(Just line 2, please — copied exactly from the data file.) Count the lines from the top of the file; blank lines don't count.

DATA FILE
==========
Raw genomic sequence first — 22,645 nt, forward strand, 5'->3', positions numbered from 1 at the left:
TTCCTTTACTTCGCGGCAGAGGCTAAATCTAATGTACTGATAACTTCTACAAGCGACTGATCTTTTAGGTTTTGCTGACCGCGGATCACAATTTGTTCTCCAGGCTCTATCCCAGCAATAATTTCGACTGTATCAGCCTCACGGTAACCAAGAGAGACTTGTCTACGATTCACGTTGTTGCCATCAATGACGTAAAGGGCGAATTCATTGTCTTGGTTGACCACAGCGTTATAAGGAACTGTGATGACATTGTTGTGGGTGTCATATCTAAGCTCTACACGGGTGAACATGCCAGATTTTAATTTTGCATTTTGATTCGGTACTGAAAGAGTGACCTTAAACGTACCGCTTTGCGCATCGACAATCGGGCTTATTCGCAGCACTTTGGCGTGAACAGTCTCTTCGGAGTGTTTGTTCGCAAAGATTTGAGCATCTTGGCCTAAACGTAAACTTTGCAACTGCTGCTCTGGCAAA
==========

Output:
TTCCTTTACTTCGCGGCAGAGGCTAAATCTAATGTACTGATAACTTCTACAAGCGACTGATCTTTTAGGTTTTGCTGACCGCGGATCACAATTTGTTCTCCAGGCTCTATCCCAGCAATAATTTCGACTGTATCAGCCTCACGGTAACCAAGAGAGACTTGTCTACGATTCACGTTGTTGCCATCAATGACGTAAAGGGCGAATTCATTGTCTTGGTTGACCACAGCGTTATAAGGAACTGTGATGACATTGTTGTGGGTGTCATATCTAAGCTCTACACGGGTGAACATGCCAGATTTTAATTTTGCATTTTGATTCGGTACTGAAAGAGTGACCTTAAACGTACCGCTTTGCGCATCGACAATCGGGCTTATTCGCAGCACTTTGGCGTGAACAGTCTCTTCGGAGTGTTTGTTCGCAAAGATTTGAGCATCTTGGCCTAAACGTAAACTTTGCAACTGCTGCTCTGGCAAA